1. Where do you see the future of museum exhibits?
2. What is the role of a museum in the 21st century?
3. When designing museum experiences, how do you account for all demographics?
What kind of research was completed prior to the creation of the exhibit?
What did the iterative process consist of?
How did you know at the end of the creation that it will be a successful one?
• What is the ideation process like for an interactive project? Any tried and tested points to start from?
• What research methods are used for the interactive projects? How do you study the effectiveness of your projects? Do they show an edge for any design criteria?
• What are some of the best interactive techniques from experience with previous projects that focus on imbibing emotional connection to a certain topic, rather than providing information?
When designing an exhibit focused on reflection and art, do you find that visitors find it more valuable to help create art or get more insight about an art piece they are viewing (especially in reference to your "Art is Social" project)? Do you think that both making art and interacting with art should be included in an art focused exhibit?
What is your strategy in designing experiences (especially in the art realm) that transcend the different age groups present in a museum?
When designing an art exhibit, how do you understand the line between what could potentially really connect with people and what comes across as gimmicky or involves too much effort? What are your metrics to specifically evaluate the effectiveness of a potential art exhibit in a museum?
How do you design an exhibit that is educational for both kids and adults?
What typically is involved in the prototyping phase?
What are your preferred methods for user testing an exhibit?
How do you design an exhibit in order to account for people with opposite wants and desires?
How would you design a kids exhibit to also allow adults to feel at ease interacting with it?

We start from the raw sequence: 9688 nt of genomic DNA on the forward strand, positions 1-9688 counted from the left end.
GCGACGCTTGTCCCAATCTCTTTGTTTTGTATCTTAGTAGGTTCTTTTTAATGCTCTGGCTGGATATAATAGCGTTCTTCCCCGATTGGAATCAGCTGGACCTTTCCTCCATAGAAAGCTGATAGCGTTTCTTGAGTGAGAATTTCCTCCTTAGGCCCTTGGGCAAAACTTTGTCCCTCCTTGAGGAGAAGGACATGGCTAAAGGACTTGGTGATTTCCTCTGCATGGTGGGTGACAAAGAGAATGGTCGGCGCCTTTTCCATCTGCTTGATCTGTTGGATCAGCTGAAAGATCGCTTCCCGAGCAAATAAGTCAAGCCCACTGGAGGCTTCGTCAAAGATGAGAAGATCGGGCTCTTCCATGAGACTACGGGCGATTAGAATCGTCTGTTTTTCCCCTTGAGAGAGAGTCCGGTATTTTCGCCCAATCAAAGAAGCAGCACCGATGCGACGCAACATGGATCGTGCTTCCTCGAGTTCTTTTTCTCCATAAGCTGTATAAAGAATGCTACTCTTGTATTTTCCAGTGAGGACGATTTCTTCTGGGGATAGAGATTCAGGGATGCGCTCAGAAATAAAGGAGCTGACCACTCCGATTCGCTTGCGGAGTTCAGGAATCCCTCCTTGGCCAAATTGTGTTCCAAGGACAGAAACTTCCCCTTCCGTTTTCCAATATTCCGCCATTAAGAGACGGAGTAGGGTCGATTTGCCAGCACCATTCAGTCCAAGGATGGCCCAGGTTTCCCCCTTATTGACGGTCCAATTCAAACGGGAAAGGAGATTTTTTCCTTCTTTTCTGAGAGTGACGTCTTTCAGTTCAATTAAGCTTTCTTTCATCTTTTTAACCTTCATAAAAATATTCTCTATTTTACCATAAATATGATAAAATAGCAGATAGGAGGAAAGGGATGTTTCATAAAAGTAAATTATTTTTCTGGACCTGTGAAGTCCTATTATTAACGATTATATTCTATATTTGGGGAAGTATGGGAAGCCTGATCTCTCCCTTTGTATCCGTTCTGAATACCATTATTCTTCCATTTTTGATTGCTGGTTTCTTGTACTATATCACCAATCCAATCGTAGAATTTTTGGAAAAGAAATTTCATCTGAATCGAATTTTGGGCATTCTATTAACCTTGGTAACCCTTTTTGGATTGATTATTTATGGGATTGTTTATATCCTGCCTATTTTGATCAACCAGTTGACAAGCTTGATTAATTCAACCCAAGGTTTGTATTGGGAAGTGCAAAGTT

Do you think it's more interactive to provide a general flow to the exhibits or having the visitors roam and explore on their own?
How does iterating differ for something very subjective like a museum exhibit that different people could have very valid yet differing opinions about?
How would low-fidelity prototypes work for interactive projects, as low-fidelity prototypes may not represent an accurate level of interactivity?
How can learning best be incorporated into museum activities like making artwork?
1. Do you have any thoughts/opinions about the rise of social media use and how it has influenced museum exhibitions?
2. How does one get started as an experience designer for an art museum? What are some necessary career steps?
3. Do you think that allowing people to take pictures at an exhibit is helpful or harmful to the overall exhibit and the museum? (i.e., Do you think that there are more benefits that come from free PR via visitor photos or do you think that some visitors are simply there for the photos and fail to actually learn and thus defeating the purpose of the exhibit?)
Have there been occurrences when visitors are unwilling to interact with unique projects?
How exactly does the prototyping stage work, and how extensively do you develop ideas before bringing them to hands-on testing?